Welcome to FWIW, ACRONYM’s weekly newsletter breaking down digital strategy and investments across the political spectrum. Each week, we look at how campaigns are – or aren’t – leveraging smart digital strategies to drive narratives and win elections.
For what it’s worth, some of it might surprise you.
A candidate’s spouse or partner, if they are willing or able to be involved, can be one of the campaign’s biggest assets. In such a crowded and competitive primary, some 2020 Democratic campaigns are using their candidate’s partner to expand their reach online, fundraise, and engage voters through new channels. We take a deep dive in this week’s FWIW.
2020 by the numbers
Donald Trump has spent over $17 million on Facebook and Google ads since the 2018 midterm elections. Last week, the majority of his ads were for fundraising…and It seems like he’s been A/B testing his children again.
The Trump campaign ran hundreds of ads on Facebook featuring Donald Trump Jr., Eric Trump, Lara Trump, as well as campaign staffers like Katrina Pierson – testing which surrogates resonate better for fundraising and engagement with both the same and different audiences. His daughter Tiffany was noticeably absent from the campaign.🧐
Tom Steyer’s campaign continues to dwarf the Democratic field in terms of digital spending – investing over $6 million on Facebook + Google advertising since July. He’s no longer just begging for money though, as many of his ads last week focused around climate policy and pushed viewers to a Facebook Livestream of his campaign’s climate forum.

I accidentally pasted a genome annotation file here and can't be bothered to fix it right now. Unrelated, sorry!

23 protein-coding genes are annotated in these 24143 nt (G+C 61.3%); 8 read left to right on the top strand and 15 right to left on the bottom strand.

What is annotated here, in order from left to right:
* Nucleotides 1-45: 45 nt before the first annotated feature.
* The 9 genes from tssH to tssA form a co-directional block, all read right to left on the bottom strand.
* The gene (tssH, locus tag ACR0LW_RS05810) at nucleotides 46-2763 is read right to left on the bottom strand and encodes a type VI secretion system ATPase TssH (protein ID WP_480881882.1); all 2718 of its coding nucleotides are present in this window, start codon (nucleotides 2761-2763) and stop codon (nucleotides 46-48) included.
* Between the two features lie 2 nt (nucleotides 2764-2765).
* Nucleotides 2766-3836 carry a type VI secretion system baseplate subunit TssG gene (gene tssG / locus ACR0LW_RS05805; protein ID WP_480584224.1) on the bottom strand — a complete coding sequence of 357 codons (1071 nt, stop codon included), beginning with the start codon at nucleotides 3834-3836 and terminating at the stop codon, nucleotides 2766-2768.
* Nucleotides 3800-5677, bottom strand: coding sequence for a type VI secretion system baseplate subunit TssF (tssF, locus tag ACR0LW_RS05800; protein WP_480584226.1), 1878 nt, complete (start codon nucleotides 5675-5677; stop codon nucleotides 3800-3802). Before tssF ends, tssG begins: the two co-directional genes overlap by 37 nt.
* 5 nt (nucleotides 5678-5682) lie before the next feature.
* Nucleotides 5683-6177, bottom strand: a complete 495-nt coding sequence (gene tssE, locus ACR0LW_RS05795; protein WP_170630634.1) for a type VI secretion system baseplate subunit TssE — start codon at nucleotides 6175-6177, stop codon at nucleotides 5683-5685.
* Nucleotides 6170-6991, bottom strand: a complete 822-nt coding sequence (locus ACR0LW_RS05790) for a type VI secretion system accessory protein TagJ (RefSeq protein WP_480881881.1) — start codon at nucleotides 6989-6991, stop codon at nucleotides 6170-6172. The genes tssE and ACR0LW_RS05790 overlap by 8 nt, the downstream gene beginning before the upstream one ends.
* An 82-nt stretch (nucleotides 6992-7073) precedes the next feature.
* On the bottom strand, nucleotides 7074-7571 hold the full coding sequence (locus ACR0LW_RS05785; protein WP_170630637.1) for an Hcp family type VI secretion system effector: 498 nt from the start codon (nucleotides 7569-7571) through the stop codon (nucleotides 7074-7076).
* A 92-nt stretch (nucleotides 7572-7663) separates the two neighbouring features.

Meanwhile, Joe Biden’s campaign spent less than 1/5th of what Marianne Williamson spent last week online. Maybe it had something to do with his campaigns’ recent slip in fundraising? 🤷♂️We’d like to also note that Bill de Blasio’s campaign is hanging in there, although they don’t exactly sound optimistic about his odds.
…Anyway, here are the top political ad spenders on Facebook + Google from August 25 – August 31.
Notable top spenders on Google last week were the Congressional Leadership Fund and the NRCC. The GOP groups are investing heavily in attack ads against Democrat Dan McCready ahead of North Carolina’s 9th Congressional District Special Election next Tuesday.
FWIW, McCready has been heavily outspending his Republican opponent Dan Bishop on Facebook ads by about 10-to-1 , but outside advertising dollars have been flooding into the race from both sides.
Deep Dive: A man’s place is in the… East Wing?
For as long as political campaigns have existed, candidate spouses who choose to play an active role have proven they can be hugely effective surrogates for campaigns, not only for dispatching to fundraisers and events, but also for building and engaging large audiences online. They can also provide value by softening their spouse’s hard edges or reaching different constituencies with their personal backgrounds and stories.
If the Democratic spouses were running their own digital campaigns in the 2020 primaries, it looks as though it would really just be a four-way race. Here are the top contenders: